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First let me start out by saying this is not an attack on your beliefs, I am a firm believer in religious freedom and the ability to express said freedom, and I am of the position that a person’s path will come to them and no matter what that happens to be no one has a right to judge you. I am a bit of an Eclectic myself as I am a neo-Pagan who is influenced by several Pagan religions (ancient and Modern) and am also influenced by the ideas and philosophies found in Gnosticism and I find wisdom and knowledge in the Gnostic teachings of “The Christ” Yeshua.
So obviously I have no problem with eclecticism in and of itself. My problem lies with how some people express their eclecticism. Like I said, I am a firm believer in religious freedom and peoples right to express it how they so choose. I also think that people should be a little smarter about how they present it.
So let’s take for example the most noted modern day Neo-Pagan religion as it has currently flooded our culture, Wicca. When I think of Wicca, I think of Wicca circa 1950’s Gerald Gardner style. While I respect people and their right to practice their eclectic style of Wicca, and follow what ever path and tradition their heart desires -- be it Dianic Wicca, or “Celtic-Tradition” Wicca, or “Egyptian Wicca”….or whatever else is out there that you can come up with -- it is a deviation from what was originally intended.
When I think of Wicca, I think of a modern pagan religion that is influenced by older religions and by occultism and esoteric and mystical magickal orders such as Crowley’s O.T.O, The Golden Dawn, and Free Masonry. Wicca has its own unique tenets, philosophy, rituals, hierarchy, and gods. As far as I know to be a Wiccan you still have to be at least 18 years of age (Or whatever your local laws are governing the age of consent) and you must be initiated by a High Priestess or Priest of a coven with an established lineage.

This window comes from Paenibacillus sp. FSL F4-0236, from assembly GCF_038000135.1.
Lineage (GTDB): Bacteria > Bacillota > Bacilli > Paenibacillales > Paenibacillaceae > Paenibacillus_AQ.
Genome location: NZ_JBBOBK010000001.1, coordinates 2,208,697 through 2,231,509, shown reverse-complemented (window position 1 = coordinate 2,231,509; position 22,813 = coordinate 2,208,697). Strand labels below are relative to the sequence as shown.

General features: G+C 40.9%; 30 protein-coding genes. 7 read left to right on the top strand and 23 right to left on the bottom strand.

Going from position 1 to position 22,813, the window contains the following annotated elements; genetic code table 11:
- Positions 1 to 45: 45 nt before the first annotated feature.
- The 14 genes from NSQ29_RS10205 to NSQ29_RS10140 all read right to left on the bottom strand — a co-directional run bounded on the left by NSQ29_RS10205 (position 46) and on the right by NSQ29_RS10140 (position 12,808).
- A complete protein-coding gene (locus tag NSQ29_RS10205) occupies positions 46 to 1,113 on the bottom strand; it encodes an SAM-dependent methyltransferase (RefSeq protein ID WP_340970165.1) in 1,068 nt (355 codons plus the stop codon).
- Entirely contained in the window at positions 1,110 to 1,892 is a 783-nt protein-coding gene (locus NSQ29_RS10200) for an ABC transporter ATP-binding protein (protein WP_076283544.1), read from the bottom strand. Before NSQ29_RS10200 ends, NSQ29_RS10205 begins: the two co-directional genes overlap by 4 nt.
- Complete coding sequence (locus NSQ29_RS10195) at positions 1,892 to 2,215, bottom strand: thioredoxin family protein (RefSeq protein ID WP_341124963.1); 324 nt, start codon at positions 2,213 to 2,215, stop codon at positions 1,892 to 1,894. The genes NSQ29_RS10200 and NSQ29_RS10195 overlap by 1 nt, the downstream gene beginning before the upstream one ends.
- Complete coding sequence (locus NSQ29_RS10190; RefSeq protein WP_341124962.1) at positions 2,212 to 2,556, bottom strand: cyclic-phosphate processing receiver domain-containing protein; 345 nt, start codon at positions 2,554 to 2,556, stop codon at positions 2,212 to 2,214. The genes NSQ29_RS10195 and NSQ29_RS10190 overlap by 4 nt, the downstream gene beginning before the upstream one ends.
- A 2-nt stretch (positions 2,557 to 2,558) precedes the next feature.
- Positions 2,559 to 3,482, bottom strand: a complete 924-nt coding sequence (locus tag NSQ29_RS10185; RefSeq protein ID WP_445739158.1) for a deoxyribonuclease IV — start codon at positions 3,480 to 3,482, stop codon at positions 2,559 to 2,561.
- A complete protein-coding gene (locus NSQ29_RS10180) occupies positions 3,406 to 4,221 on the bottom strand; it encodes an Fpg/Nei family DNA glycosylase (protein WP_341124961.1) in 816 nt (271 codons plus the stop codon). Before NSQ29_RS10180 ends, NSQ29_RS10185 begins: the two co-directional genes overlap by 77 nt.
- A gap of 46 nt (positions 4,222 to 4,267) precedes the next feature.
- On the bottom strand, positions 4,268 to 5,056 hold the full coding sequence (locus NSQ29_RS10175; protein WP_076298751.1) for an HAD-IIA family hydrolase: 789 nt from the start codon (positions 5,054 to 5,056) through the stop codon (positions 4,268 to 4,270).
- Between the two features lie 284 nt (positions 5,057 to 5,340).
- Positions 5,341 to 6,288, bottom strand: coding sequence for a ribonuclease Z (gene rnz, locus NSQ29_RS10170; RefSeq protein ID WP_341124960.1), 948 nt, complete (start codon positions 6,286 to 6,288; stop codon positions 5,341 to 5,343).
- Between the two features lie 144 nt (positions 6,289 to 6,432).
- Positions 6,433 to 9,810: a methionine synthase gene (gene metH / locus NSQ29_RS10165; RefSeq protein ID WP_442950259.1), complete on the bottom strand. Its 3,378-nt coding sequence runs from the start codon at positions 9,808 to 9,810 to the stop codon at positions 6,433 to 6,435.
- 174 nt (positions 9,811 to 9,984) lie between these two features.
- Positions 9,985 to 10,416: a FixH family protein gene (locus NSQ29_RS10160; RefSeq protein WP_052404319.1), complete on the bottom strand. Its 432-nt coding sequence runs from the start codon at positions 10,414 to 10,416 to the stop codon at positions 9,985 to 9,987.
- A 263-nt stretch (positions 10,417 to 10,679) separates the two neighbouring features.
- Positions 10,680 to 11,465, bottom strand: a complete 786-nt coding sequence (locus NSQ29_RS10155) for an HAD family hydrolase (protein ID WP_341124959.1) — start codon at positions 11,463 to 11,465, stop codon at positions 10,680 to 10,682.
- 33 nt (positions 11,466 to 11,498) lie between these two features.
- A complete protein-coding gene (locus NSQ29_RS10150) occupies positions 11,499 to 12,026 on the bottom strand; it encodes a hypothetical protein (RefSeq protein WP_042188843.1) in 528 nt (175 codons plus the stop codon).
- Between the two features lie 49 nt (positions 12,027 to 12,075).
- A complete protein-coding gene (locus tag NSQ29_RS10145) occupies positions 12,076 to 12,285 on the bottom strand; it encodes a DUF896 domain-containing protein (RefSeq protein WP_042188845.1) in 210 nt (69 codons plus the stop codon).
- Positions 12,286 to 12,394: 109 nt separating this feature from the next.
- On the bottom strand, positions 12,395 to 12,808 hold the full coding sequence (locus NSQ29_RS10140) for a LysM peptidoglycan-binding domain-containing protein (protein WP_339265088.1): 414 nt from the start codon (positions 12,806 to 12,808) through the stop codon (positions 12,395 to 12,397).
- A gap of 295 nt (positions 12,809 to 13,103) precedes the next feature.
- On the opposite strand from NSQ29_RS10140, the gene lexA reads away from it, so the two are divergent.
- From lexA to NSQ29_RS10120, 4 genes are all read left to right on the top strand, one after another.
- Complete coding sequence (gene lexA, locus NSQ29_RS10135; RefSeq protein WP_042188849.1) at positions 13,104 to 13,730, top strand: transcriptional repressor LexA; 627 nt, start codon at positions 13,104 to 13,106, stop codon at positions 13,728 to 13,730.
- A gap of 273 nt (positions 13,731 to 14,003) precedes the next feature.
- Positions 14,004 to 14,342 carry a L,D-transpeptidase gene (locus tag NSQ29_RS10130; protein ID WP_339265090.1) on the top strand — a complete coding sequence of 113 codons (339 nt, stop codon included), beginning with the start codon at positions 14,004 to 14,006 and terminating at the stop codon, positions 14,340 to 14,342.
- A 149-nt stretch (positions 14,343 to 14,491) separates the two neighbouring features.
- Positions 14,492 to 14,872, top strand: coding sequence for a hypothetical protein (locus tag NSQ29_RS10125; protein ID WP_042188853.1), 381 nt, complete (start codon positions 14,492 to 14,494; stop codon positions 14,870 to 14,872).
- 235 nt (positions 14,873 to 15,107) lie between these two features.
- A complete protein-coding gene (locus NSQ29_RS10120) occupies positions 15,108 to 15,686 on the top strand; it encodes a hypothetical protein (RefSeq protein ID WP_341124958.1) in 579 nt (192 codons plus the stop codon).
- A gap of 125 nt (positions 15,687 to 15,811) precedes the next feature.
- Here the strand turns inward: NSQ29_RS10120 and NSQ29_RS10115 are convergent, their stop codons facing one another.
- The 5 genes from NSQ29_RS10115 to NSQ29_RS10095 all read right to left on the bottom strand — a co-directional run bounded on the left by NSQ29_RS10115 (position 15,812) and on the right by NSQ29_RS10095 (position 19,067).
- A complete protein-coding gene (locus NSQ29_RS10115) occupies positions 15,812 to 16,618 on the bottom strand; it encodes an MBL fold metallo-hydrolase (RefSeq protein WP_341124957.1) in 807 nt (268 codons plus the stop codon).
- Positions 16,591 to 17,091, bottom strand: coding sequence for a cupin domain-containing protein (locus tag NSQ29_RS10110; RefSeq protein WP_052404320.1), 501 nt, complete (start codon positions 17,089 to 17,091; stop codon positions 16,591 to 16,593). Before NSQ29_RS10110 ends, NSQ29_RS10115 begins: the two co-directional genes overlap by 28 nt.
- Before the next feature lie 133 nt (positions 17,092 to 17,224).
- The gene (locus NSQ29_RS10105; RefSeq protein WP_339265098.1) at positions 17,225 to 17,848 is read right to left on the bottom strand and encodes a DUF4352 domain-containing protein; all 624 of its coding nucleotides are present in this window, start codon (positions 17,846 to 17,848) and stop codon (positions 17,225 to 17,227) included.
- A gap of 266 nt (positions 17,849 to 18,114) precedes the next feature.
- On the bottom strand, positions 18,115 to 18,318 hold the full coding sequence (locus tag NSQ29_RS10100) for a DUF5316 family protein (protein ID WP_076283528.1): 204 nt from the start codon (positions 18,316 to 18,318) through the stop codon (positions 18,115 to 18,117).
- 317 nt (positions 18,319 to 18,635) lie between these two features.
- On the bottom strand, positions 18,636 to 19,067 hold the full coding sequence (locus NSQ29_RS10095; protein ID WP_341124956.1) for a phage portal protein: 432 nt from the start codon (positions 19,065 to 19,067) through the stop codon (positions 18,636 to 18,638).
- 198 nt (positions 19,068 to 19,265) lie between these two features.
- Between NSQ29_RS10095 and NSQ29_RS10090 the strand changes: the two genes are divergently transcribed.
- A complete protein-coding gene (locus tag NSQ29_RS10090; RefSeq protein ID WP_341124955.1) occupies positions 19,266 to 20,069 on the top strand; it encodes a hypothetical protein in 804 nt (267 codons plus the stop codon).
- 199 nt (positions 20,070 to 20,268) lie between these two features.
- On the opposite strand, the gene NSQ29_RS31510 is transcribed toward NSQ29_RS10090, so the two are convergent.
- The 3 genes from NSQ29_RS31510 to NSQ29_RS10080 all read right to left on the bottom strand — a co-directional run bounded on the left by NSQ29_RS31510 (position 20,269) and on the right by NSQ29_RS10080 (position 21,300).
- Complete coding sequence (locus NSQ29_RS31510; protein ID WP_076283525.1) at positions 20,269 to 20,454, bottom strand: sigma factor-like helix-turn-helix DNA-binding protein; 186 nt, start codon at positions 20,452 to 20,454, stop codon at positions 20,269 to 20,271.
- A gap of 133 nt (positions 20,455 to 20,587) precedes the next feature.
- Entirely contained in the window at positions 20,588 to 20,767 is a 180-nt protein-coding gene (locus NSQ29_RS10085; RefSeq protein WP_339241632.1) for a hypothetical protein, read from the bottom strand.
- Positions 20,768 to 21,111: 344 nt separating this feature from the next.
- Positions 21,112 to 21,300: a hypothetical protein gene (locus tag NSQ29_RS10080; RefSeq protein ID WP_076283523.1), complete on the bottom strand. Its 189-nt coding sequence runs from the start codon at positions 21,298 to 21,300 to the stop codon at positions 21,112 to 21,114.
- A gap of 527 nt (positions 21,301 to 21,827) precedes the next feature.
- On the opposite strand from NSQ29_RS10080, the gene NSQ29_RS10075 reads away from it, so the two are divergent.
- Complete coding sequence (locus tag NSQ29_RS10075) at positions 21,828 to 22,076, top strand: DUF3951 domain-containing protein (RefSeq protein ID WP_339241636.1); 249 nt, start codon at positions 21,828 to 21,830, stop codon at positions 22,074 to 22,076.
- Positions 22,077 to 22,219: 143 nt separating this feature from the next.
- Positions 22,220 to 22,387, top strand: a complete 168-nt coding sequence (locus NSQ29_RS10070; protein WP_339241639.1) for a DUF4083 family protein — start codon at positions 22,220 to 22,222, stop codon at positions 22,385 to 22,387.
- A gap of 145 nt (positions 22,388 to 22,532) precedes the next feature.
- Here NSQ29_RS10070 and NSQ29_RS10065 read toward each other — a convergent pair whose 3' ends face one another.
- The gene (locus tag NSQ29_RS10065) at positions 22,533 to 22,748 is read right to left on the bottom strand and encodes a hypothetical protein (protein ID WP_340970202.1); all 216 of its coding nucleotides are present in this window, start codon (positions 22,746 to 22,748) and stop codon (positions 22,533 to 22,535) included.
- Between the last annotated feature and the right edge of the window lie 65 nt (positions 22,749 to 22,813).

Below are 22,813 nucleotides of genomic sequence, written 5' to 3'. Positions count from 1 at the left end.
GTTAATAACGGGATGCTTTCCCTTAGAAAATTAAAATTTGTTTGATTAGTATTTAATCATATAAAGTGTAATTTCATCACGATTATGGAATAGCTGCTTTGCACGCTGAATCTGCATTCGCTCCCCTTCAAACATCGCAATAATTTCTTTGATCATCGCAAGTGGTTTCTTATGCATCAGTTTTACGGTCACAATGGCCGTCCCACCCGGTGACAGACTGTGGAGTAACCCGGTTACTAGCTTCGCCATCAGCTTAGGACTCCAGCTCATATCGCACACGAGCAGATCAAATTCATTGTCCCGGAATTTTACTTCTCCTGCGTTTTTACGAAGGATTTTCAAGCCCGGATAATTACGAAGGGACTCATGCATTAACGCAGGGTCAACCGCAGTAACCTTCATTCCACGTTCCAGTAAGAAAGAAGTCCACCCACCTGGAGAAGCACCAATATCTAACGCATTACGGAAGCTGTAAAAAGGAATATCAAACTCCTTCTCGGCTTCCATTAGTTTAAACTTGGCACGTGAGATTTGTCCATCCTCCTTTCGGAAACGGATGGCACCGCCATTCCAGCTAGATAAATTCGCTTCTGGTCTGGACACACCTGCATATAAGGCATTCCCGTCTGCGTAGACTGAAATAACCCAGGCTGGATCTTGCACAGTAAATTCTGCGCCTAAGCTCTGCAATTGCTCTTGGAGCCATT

Now you can follow a Wicca-inspired path… as in you are a Pagan who is influenced by the outer-court Wicca 101 style information that is freely available in the public domain. It’s really okay to be a Wiccan-Inspired Pagan as you can be a multitude of religions, and still be a Pagan.
You can be an Eclectic and still be a Pagan. You can follow a path completely made up by you to suit your personal growth and needs and still be a Pagan. As to my base understanding, to be a Pagan is to follow some type of Earth Centric Path.
The term Pagan is actually an umbrella term that encompasses many different religions, paths, and spiritual traditions, that is typically Earth-Centric. A Pagan path is also typically polytheistic and duothestic, worshipping one or more Gods and/or Goddesses. However a Pagan can be monotheistic as well, choosing to worship only one particular god or goddess from a chosen pantheon or choosing to see each god or goddess and attributes as smaller parts that when combined makes up a Universal-Divine, an all knowing all powerful deity…or God.